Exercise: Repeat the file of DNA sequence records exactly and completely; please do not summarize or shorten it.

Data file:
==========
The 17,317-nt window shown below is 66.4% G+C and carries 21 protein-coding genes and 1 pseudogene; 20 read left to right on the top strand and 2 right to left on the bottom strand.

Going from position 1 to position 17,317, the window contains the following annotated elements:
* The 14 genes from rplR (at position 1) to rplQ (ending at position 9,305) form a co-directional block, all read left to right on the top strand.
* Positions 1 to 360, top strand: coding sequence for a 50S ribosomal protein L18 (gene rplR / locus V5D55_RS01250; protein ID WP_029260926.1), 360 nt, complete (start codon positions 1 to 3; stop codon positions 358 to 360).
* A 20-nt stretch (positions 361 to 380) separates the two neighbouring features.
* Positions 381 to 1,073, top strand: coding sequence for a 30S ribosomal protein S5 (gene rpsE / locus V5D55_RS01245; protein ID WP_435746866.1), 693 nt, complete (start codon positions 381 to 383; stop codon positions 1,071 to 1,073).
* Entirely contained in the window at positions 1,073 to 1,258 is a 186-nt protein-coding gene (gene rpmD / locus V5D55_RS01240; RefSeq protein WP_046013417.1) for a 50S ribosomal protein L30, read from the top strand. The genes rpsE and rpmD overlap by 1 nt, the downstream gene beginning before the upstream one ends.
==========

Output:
The 17,317-nt window shown below is 66.4% G+C and carries 21 protein-coding genes and 1 pseudogene; 20 read left to right on the top strand and 2 right to left on the bottom strand.

Going from position 1 to position 17,317, the window contains the following annotated elements:
* The 14 genes from rplR (at position 1) to rplQ (ending at position 9,305) form a co-directional block, all read left to right on the top strand.
* Positions 1 to 360, top strand: coding sequence for a 50S ribosomal protein L18 (gene rplR / locus V5D55_RS01250; protein ID WP_029260926.1), 360 nt, complete (start codon positions 1 to 3; stop codon positions 358 to 360).
* A 20-nt stretch (positions 361 to 380) separates the two neighbouring features.
* Positions 381 to 1,073, top strand: coding sequence for a 30S ribosomal protein S5 (gene rpsE / locus V5D55_RS01245; protein ID WP_435746866.1), 693 nt, complete (start codon positions 381 to 383; stop codon positions 1,071 to 1,073).
* Entirely contained in the window at positions 1,073 to 1,258 is a 186-nt protein-coding gene (gene rpmD / locus V5D55_RS01240; RefSeq protein WP_046013417.1) for a 50S ribosomal protein L30, read from the top strand. The genes rpsE and rpmD overlap by 1 nt, the downstream gene beginning before the upstream one ends.